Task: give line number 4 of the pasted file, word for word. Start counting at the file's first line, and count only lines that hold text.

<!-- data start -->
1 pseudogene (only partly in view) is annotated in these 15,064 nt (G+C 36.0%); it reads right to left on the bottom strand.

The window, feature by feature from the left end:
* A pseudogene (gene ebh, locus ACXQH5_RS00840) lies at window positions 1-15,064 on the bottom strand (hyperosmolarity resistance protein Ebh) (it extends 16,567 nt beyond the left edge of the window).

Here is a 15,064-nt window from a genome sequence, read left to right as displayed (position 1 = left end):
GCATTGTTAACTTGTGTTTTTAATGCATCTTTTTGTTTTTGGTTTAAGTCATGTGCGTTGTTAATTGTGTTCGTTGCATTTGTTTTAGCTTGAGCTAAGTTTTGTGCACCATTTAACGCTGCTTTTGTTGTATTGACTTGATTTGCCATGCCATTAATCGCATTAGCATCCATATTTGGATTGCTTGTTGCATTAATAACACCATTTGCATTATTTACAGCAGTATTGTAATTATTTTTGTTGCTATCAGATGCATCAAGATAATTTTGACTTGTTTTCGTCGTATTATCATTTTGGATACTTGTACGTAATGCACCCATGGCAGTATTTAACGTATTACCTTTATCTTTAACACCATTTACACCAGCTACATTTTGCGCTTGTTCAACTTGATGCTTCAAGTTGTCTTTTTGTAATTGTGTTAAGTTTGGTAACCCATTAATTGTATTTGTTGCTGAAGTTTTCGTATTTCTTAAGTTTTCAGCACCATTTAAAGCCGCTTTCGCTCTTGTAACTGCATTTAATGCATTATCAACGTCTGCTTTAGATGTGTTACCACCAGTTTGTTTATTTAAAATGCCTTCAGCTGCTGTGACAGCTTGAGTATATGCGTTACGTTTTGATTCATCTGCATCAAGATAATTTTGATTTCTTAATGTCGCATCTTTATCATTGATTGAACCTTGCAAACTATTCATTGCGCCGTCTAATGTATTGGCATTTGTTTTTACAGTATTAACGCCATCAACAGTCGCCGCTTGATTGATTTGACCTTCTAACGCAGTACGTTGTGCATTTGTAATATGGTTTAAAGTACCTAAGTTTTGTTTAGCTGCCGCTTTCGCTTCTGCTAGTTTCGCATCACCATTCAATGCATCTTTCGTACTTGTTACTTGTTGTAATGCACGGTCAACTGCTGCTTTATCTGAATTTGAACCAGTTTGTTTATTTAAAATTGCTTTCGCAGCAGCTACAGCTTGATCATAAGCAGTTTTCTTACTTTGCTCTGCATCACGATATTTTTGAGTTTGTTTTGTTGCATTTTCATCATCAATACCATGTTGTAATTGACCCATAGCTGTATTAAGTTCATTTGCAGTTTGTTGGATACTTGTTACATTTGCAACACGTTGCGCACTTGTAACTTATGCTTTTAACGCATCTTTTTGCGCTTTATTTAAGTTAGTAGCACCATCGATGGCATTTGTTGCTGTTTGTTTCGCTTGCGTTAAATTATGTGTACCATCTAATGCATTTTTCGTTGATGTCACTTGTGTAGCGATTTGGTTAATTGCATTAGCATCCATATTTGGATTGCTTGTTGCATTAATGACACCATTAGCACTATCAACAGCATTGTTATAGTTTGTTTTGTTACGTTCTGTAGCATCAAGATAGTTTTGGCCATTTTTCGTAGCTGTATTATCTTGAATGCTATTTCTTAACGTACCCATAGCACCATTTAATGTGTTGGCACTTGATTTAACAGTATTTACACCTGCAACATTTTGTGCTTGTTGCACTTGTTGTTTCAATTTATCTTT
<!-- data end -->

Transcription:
Here is a 15,064-nt window from a genome sequence, read left to right as displayed (position 1 = left end):